Taurocholate Deconjugation and Cholesterol Binding by Indigenous Dadih Lactic Acid Bacteria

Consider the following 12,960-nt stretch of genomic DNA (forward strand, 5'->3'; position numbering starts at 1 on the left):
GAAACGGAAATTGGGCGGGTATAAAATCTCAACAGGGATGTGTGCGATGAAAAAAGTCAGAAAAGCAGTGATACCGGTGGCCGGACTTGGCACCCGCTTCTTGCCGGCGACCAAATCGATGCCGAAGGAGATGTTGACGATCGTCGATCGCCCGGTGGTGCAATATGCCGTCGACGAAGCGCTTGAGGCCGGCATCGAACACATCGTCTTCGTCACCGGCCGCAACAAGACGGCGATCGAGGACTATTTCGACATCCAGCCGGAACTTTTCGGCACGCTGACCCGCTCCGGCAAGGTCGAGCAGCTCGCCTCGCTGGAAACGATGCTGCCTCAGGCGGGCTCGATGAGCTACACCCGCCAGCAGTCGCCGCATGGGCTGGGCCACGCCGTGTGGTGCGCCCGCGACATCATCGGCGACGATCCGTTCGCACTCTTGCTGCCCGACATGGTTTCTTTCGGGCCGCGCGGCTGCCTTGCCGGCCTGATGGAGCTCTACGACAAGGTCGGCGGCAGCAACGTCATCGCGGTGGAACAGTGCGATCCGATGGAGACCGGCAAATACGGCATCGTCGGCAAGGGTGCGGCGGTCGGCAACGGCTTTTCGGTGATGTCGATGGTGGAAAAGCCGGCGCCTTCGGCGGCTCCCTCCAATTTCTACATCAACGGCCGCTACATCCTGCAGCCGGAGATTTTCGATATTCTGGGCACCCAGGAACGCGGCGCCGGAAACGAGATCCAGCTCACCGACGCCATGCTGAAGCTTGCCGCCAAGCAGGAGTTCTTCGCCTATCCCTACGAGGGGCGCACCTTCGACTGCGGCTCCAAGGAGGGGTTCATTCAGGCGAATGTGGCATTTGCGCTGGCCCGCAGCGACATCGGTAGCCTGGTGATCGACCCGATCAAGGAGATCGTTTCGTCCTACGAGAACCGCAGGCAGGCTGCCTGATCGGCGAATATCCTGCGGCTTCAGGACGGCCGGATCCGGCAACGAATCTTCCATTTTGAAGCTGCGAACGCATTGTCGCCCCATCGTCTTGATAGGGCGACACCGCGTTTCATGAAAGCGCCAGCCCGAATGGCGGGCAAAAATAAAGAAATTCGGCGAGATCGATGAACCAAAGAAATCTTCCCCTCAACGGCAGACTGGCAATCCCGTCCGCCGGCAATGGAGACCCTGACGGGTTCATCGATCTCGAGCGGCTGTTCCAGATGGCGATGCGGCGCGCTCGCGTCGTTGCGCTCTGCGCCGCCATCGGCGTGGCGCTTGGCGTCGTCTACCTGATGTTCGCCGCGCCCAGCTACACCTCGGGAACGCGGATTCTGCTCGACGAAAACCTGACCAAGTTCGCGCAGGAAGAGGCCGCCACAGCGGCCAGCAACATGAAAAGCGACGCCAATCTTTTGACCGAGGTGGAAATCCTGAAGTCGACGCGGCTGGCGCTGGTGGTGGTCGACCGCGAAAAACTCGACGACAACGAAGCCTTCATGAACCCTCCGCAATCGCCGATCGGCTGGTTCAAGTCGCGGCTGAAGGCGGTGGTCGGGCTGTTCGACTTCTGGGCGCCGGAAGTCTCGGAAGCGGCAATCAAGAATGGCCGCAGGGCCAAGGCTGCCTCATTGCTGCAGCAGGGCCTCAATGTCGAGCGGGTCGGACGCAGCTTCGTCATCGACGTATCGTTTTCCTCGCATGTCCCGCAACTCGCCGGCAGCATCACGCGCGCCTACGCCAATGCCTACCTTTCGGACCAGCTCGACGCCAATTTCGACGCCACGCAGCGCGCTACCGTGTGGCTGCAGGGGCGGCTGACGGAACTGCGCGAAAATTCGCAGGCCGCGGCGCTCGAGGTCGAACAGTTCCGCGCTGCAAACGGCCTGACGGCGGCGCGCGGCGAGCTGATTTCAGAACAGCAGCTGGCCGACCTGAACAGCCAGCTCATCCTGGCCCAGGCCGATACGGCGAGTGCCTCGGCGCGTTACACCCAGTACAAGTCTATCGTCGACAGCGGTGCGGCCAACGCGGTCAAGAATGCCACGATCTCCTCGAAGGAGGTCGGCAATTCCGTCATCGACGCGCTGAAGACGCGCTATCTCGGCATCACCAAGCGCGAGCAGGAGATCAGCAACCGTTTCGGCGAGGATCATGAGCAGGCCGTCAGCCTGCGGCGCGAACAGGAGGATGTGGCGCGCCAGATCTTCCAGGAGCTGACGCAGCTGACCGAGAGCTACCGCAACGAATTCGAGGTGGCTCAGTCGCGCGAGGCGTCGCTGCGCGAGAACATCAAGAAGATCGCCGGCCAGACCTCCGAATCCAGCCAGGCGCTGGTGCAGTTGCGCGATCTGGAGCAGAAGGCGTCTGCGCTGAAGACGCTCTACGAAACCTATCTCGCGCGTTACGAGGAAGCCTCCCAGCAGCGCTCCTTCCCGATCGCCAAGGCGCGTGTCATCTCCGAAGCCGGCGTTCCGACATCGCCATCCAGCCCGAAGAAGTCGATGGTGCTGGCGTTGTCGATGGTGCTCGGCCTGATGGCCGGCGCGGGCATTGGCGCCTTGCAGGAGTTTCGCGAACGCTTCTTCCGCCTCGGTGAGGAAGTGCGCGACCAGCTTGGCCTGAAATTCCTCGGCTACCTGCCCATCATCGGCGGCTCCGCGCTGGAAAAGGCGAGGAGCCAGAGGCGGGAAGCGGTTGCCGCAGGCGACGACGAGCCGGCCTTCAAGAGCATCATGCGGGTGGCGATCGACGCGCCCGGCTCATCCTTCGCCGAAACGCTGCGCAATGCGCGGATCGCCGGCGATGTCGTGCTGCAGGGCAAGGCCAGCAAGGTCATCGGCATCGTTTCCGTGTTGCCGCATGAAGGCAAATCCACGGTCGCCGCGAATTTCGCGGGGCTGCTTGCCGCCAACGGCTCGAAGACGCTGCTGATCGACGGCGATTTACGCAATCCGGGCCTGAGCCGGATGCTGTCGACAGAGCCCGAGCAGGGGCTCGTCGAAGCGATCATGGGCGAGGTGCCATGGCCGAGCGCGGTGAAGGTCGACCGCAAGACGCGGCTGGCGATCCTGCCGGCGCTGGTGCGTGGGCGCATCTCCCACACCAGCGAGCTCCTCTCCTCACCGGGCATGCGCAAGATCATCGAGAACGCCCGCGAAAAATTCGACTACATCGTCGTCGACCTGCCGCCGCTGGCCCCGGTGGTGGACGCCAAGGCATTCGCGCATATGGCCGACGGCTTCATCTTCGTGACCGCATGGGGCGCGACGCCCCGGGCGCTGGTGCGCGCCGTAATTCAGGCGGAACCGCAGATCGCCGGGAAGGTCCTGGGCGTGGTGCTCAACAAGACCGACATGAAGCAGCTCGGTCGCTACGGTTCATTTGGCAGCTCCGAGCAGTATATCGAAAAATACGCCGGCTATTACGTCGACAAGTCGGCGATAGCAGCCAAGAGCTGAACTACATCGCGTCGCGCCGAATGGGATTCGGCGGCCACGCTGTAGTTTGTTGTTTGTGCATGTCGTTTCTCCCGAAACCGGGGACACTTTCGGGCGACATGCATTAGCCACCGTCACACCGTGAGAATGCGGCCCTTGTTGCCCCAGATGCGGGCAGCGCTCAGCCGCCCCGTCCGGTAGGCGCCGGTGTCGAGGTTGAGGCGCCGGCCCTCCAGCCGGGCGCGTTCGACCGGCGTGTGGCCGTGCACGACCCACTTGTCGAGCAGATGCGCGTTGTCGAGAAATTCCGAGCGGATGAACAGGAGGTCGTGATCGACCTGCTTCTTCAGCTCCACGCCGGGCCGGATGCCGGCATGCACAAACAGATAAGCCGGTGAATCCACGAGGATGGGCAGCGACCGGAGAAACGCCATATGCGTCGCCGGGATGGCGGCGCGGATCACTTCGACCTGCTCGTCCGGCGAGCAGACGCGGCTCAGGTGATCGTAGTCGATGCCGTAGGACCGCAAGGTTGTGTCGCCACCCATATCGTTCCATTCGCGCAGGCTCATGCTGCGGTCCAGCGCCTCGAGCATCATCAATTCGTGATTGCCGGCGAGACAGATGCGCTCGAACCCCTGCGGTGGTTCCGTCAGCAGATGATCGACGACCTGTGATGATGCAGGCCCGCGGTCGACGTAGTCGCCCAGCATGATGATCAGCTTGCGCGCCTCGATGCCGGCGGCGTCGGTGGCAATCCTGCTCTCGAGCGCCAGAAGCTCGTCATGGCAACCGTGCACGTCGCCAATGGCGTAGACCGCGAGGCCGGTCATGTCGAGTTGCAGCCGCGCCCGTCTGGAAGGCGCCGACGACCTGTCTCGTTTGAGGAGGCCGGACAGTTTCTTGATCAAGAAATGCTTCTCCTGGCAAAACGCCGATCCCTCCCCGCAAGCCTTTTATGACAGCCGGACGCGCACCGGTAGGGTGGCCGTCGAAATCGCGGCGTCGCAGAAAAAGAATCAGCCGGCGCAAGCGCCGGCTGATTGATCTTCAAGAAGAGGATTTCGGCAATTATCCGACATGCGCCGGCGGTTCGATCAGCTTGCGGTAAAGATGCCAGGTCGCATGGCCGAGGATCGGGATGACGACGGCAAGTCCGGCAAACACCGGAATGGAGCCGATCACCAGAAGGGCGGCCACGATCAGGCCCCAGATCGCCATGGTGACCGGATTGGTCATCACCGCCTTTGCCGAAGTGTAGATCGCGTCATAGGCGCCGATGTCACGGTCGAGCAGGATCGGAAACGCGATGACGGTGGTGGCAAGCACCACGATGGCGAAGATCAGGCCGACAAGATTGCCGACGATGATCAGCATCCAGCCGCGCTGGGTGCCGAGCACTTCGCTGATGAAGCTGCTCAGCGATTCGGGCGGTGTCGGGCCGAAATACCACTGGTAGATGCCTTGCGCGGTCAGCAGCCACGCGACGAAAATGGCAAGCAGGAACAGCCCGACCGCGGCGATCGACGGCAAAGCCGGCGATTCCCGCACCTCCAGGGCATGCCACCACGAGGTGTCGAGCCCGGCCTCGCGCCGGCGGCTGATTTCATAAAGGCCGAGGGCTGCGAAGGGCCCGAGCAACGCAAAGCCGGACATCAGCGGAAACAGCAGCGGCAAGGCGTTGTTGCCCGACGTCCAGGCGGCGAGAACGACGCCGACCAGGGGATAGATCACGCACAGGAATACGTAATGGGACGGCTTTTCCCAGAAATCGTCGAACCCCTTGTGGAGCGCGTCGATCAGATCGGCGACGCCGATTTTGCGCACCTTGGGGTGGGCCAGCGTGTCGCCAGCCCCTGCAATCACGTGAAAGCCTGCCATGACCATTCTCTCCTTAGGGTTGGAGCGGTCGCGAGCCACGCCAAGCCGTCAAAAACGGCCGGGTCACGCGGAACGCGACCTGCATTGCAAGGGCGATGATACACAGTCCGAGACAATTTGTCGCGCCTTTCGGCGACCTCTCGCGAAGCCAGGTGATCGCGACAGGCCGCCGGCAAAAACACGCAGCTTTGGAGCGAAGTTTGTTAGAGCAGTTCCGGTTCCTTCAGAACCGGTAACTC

High serum cholesterol levels have been associated with an increased risk for human coronary heart disease. Lowering of serum cholesterol has been suggested to prevent the heart disease. To reduce serum cholesterol levels one may consumed diet supplementat of fermented dairy product such as dadih. Lactic acid bacteria present in dadih may alter serum cholesterol by directly bind to dietary cholesterol and/or deconjugation of bile salts. Acid and bile tolerance, deconjugation of sodium taurocholate, and the cholesterol-binding ability of lactic acid bacteria from dadih were examined. Among ten dadih lactic acid bacteria tested, six strains namely I-11, I-2775, K-5, I-6257, IS-7257, and B-4 could bind cholesterol and deconjugate sodium taurocholate. However, the last four strains were very sensitive to bile. Therefore, Lactobacillus fermentum I-11 and Leuconostoc lactis subsp. lactis I-2775 those were tolerant to acid and oxgall (bile) and deconjugated sodium taurocholate and bound cholesterol could be recommended as probiotic to prevent coronary heart disease.


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